The future has a lot to hold but going to college doesn’t have to be one of those things. In the society we live in today, however, it seems that everyone thinks you need a college degree to be successful.
That is a completely false statement. Attending a college like a community college is not only more financially responsible, but for many it’s the best choice.
For many students, a university may be the best choice and I understand that. There are some career paths that require a university degree, such as engineering, nursing, business, or law. I realize that many also believe the “college experience” is the right next step. The parties, relationships, and moving out of your parents’ house are also among the appeals to college.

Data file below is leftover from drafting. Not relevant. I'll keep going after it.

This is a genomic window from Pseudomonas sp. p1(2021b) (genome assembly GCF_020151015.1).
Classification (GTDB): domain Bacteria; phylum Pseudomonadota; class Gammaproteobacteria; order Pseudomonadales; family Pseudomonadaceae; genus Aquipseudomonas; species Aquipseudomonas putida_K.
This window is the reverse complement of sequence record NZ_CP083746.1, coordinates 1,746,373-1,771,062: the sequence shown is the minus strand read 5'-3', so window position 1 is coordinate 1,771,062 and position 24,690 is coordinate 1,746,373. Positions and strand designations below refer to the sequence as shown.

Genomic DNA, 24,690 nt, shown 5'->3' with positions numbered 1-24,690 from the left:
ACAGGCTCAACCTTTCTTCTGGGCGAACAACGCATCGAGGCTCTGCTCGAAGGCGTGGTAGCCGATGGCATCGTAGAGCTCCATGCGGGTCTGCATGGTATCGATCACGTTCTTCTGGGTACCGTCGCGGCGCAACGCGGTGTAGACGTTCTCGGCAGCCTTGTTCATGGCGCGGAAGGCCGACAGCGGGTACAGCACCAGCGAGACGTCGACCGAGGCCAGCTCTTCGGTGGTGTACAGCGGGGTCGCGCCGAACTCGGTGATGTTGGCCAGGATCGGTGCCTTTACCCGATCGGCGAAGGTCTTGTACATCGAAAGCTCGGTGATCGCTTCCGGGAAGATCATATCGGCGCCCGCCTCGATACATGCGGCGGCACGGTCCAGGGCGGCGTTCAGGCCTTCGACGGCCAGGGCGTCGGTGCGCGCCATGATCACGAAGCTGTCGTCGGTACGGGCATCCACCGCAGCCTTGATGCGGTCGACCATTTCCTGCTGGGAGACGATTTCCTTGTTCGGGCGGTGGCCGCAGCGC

However, if you don’t know exactly what you want to do for a career, why spend all the money just to possibly change majors halfway through college?
This outdated discplinary practice damages students’ futures
Imagine if the prize for winning Senior Survivor was a free week of excused absences from school. The number of people that would sign up to participate would skyrocket, and the amount of money fundraised would double.
This would be a great incentive because this is something almost any student at Dexter High School would like to receive. So, why is this same “prize” commonly used as a means of discipline in schooling systems across America?
College: for some, it’s a word that inspires fear and nervousness; for others, hope and excitement. Whichever way you react to the prospect of applying to and attending college, you’ve likely been raised knowing that you’d at least go, right?